But then, if Harry had known yesterday that Snape would find out, he would have imagined a very different kind of reaction from him than the one he had got. He would have expected mockery and contempt, or at least a drawling observation in the style of Draco Malfoy: I do feel so sorry for those people whose home lives are as pathetic as their performance in my classroom...

But it hadn't gone like that at all. Far from dismissing him with a gibe or a sneer, Snape had dragged the whole story out of him in excruciating detail. Unwillingly, Harry remembers how Snape had looked as he listened to Harry talk about his life with the Dursleys—how the same eyes that had so often gazed at him with loathing or malice had widened in horror, then narrowed in fury, all in the space of a few seconds before their expression grew once more shuttered and impenetrable. The way Snape had looked during those first few unguarded moments had reminded Harry of nothing so much as how Sirius had looked that night two years ago, when he'd seen the gash Wormtail had cut into Harry's arm—not just angry, but outraged that someone had hurt him.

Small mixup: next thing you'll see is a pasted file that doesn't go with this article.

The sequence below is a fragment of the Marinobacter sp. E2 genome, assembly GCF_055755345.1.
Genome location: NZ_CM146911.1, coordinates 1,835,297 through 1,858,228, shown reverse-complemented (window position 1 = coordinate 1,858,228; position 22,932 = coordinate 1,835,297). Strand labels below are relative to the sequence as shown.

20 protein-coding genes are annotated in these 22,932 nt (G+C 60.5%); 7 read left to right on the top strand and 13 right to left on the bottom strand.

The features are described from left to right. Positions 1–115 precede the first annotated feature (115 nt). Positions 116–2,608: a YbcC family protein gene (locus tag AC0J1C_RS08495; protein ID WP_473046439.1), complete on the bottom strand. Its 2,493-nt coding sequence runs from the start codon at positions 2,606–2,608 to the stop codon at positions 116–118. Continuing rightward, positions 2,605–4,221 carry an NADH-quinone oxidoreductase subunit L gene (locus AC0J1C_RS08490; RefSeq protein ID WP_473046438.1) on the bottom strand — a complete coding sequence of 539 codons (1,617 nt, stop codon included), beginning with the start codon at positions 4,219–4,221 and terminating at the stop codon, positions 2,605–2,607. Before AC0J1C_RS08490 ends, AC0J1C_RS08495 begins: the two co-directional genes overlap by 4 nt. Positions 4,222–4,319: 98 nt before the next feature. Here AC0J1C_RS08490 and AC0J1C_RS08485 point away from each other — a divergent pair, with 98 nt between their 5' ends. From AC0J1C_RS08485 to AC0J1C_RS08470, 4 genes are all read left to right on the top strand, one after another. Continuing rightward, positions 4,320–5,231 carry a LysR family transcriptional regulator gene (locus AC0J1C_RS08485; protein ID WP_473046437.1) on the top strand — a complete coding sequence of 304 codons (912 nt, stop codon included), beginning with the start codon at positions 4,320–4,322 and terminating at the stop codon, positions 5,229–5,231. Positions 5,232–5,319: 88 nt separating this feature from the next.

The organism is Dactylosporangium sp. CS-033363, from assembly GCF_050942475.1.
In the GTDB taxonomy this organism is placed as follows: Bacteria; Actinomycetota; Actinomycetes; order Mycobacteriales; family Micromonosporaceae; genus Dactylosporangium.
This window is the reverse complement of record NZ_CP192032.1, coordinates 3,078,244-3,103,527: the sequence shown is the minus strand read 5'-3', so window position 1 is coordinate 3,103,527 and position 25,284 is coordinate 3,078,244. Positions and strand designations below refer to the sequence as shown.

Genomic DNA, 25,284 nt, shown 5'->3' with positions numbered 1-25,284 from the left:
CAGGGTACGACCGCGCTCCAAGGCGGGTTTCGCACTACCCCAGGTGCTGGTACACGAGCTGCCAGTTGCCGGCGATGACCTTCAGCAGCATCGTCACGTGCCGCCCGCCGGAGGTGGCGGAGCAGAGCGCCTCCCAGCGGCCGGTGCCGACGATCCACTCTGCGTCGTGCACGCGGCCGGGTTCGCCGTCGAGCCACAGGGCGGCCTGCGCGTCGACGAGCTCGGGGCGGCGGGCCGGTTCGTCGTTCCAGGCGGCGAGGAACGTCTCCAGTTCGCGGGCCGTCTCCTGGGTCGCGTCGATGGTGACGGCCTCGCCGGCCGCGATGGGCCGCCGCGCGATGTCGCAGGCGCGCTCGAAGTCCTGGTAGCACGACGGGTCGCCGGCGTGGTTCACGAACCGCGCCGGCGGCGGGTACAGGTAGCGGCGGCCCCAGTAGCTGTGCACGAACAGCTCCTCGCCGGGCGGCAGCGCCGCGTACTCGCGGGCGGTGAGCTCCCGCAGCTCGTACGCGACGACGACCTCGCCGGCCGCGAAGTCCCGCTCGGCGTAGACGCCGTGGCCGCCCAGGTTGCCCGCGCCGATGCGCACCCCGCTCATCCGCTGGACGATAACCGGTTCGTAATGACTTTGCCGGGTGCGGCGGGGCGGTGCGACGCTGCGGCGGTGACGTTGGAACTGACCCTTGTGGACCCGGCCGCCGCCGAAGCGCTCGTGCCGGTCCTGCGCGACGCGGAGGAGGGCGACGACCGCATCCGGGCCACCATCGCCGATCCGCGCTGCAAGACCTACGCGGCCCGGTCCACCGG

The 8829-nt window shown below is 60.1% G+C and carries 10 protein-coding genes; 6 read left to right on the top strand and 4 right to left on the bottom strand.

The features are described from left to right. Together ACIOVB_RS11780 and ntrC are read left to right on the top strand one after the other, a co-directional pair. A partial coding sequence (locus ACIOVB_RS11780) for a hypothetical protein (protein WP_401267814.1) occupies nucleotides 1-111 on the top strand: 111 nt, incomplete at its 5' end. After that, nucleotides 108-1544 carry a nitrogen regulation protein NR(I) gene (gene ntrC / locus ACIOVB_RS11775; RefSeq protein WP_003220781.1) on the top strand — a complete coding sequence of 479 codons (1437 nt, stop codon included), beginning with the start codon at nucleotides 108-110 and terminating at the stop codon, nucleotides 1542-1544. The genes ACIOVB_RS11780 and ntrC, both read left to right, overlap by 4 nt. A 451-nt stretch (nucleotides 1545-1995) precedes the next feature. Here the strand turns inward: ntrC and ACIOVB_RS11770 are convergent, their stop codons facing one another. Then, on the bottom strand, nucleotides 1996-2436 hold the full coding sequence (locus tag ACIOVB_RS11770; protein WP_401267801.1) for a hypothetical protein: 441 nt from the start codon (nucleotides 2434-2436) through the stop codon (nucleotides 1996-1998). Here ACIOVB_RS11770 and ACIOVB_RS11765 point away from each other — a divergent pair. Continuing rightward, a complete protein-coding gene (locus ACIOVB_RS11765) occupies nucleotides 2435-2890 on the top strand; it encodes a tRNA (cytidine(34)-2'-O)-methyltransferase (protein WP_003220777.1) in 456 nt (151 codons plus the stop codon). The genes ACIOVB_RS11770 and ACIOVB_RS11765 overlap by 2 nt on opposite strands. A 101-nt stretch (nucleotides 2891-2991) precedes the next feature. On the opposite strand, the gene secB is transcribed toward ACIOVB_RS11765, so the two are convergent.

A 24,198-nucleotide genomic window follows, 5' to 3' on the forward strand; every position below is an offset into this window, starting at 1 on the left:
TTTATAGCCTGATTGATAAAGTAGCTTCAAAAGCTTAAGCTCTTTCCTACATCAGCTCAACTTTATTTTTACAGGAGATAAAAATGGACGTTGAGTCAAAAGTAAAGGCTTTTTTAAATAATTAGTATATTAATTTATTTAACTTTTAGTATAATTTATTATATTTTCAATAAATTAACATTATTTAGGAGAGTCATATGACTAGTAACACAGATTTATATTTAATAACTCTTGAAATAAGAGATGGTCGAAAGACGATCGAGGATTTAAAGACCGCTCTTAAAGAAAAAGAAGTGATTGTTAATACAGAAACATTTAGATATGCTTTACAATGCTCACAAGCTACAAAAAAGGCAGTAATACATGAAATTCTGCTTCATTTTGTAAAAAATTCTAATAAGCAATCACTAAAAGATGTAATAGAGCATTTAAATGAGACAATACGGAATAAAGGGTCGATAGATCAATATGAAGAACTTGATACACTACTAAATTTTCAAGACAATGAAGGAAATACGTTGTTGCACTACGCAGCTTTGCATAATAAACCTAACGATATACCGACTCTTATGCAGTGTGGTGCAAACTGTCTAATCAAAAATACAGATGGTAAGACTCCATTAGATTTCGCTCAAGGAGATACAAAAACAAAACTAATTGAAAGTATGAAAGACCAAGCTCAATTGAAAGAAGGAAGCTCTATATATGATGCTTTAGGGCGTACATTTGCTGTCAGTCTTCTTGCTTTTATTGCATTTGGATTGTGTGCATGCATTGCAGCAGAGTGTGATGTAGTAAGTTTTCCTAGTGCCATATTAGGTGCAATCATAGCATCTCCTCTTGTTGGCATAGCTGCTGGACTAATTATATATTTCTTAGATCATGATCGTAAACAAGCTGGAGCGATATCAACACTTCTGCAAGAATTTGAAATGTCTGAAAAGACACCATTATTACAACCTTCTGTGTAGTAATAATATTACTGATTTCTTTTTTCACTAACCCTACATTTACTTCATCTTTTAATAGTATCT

And he had healed him. Harry hadn't realized how much pain he was in until Snape's salves and balms began to do their work and he'd felt the muscles in his arms unclench for the first time in weeks. Snape actually touching him without recoiling in disgust was another thing Harry never thought he'd ever see, but Snape hadn't betrayed any distaste or hesitation; he'd been brisk, businesslike, but very careful not to cause him any more pain. He'd done such a good job, in fact, that Madam Pomfrey hadn't done more than raise an eyebrow at Harry when he arrived in the hospital wing—he'd told her he'd fallen off his broom, a story she never would have accepted if she'd seen what he looked like an hour before.

And then, afterwards...Snape had returned with Dumbledore to see him after visiting with Uncle Vernon—what Harry wouldn't give to have been a fly on the wall during that conversation—and Snape had stayed after Dumbledore left to talk to him. Harry remembers that much, but he'd gone more than a bit fuzzy towards the end of that conversation, and now he can't recall what they had been talking about. This bothers Harry—he has the dim notion that it had been important, whatever Snape had been saying to him, but somehow he doubts Snape would repeat it if he asked him.